WATCH: Alize Cornet given Code Violation for changing her shirt on court at US Open
Alize Cornet's US Open Code Violation sparks reaction, policy changeBy Aug 29, 2018
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Alize Cornet's US Open Code Violation sparks reaction, policy change
alize cornet shirt us open code violation
Published Aug 29, 2018
From Kamakshi Tandon:
NEW YORK—Alize Cornet had brushed aside the code violation she received when she briefly took off her shirt during her first-round match at the US Open, but she couldn't ignore the reaction it got.
"When I woke up this morning, I didn't think that this code violation would become so famous in less than 24 hours, and I'm very surprised about it, actually, to be honest," the Frenchwoman told press the following day. "Because on the court, it really seemed like a mistake from the umpire and nothing else."
Cornet had returned from changing clothes on a break and had been standing on the baseline when she switched her shirt around, because it was on backwards. She was given a code violation for unsportsmanlike conduct. The USTA subsequently issued a statement, saying, "All players can change their shirts when sitting in the player chair." It also said of the code violation given to Cornet, "We have clarified the policy to ensure this will not happen moving forward."
The WTA also issued a statement, saying the code violation "was unfair and it was not based on a WTA rule, as the WTA has no rule against a change of attire on court. This code violation came under the Grand Slam rules and we are pleased to see the USTA has now changed this policy."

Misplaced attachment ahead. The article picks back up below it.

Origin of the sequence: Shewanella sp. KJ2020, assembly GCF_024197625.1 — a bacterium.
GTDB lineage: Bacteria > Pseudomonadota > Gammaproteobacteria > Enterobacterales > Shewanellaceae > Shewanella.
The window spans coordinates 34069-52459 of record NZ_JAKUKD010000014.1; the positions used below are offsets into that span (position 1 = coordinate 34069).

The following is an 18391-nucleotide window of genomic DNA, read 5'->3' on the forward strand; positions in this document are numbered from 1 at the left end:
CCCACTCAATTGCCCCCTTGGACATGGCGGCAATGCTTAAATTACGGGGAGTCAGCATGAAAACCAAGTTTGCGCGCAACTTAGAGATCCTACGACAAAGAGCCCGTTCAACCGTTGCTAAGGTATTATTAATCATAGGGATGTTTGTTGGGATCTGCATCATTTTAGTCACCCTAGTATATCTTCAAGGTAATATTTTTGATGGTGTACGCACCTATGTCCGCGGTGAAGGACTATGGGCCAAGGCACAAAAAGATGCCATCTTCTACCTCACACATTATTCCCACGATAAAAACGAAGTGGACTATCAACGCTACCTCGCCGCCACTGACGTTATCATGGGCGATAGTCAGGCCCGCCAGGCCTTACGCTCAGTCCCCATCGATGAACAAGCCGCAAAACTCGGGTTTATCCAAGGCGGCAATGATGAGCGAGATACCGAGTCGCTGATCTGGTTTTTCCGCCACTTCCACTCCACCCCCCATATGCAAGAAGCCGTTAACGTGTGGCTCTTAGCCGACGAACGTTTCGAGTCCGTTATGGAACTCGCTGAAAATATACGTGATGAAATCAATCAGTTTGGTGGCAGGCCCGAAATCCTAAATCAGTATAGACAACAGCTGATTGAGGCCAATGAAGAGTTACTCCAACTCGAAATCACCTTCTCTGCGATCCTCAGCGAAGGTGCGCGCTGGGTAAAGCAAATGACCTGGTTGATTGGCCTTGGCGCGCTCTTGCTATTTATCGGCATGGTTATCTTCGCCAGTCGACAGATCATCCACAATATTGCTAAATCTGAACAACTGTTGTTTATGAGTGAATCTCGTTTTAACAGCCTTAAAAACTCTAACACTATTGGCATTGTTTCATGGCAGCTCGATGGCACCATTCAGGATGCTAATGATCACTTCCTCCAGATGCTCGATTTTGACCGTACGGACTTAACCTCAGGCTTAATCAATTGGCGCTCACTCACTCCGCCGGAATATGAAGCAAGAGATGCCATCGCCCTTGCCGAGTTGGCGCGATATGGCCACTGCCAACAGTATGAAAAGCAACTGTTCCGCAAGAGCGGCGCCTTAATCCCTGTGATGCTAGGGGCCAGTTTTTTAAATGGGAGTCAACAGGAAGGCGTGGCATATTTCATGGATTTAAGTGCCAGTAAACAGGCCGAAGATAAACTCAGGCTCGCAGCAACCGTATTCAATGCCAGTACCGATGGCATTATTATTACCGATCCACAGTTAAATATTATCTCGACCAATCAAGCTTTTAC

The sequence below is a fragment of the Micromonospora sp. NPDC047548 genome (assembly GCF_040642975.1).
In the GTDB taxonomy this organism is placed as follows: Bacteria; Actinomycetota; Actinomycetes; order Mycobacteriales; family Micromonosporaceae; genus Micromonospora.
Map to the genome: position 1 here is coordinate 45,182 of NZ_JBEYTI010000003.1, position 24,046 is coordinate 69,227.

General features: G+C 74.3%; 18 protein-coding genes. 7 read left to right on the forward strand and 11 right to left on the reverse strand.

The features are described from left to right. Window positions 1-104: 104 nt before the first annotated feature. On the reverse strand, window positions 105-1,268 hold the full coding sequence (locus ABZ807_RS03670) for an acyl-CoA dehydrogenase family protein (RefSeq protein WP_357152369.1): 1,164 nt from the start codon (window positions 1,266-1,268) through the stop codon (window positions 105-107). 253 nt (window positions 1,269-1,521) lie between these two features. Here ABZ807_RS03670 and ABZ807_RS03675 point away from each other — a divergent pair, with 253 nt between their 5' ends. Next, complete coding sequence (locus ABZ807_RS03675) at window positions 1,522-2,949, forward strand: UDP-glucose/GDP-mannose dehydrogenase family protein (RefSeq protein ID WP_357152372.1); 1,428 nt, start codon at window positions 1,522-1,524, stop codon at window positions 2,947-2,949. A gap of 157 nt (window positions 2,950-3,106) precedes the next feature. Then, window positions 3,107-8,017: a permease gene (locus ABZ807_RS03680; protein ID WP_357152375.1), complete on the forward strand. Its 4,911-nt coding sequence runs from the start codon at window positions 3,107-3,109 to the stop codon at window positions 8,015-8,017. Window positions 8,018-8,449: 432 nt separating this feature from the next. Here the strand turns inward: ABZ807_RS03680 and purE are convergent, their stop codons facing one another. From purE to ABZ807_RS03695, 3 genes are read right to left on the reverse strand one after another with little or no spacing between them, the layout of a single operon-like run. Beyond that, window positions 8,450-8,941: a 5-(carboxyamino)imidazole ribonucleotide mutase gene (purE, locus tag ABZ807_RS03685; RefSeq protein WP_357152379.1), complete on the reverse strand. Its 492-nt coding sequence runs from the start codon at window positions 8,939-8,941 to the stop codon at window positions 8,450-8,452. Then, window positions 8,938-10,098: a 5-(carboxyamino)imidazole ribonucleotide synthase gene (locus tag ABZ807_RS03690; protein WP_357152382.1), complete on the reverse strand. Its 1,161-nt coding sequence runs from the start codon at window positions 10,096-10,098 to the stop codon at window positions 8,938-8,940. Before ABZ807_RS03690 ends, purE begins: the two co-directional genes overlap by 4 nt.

There was no fine issued.
Cornet did not criticize the tournament, saying, "But I don't involve the USTA in all this, and they apologized very quickly to me, so no problem."
But she did say that the incident that got a big reaction from the other players.
"When I came in this morning in the locker room, like, many players came to me. Even former players, like Tracy Austin, I was very honored to be actually approached by her like that," said Cornet. "So all the players were supporting me for that, and were telling me that if I get fined, we would all be together and see the WTA, you know, and make a revolution and stuff. I was, like, Calm down. I'm going to get the information first and then we see, if we make a revolution or not."
Other players agreed no warning should have been issued.
"I believe that should never happen. If I would say my true feelings, it would be bleeped," said Victoria Azarenka. "I think it was ridiculous. It was nothing wrong. Nothing wrong. It wasn't anything disrespectful. She literally changed her shirt because it was backwards. So I couldn't believe this was a conversation.
"I'm glad they apologized, and I hope this never happens again."
"I think the chair umpire did a mistake. That's what happened," said Elina Svitolina. " It happens, you know. He's human, as well. You know, everyone is allowed to do mistake."
"I think the USTA, and, obviously, they all met and it was a mistake. Cornet won't be getting a fine or whatever," said Sloane Stephens.
Venus Williams declined to comment.
On the same day as Cornet's first-round match, Timea Bacsinszky told press from Switzerland that she had been escorted to a public bathroom to change her clothes, with fans asking for photos. She added that she had to argue with tournament personnel to use a small room beside the bathroom, though a better location was found for the 10-minute break following the second set.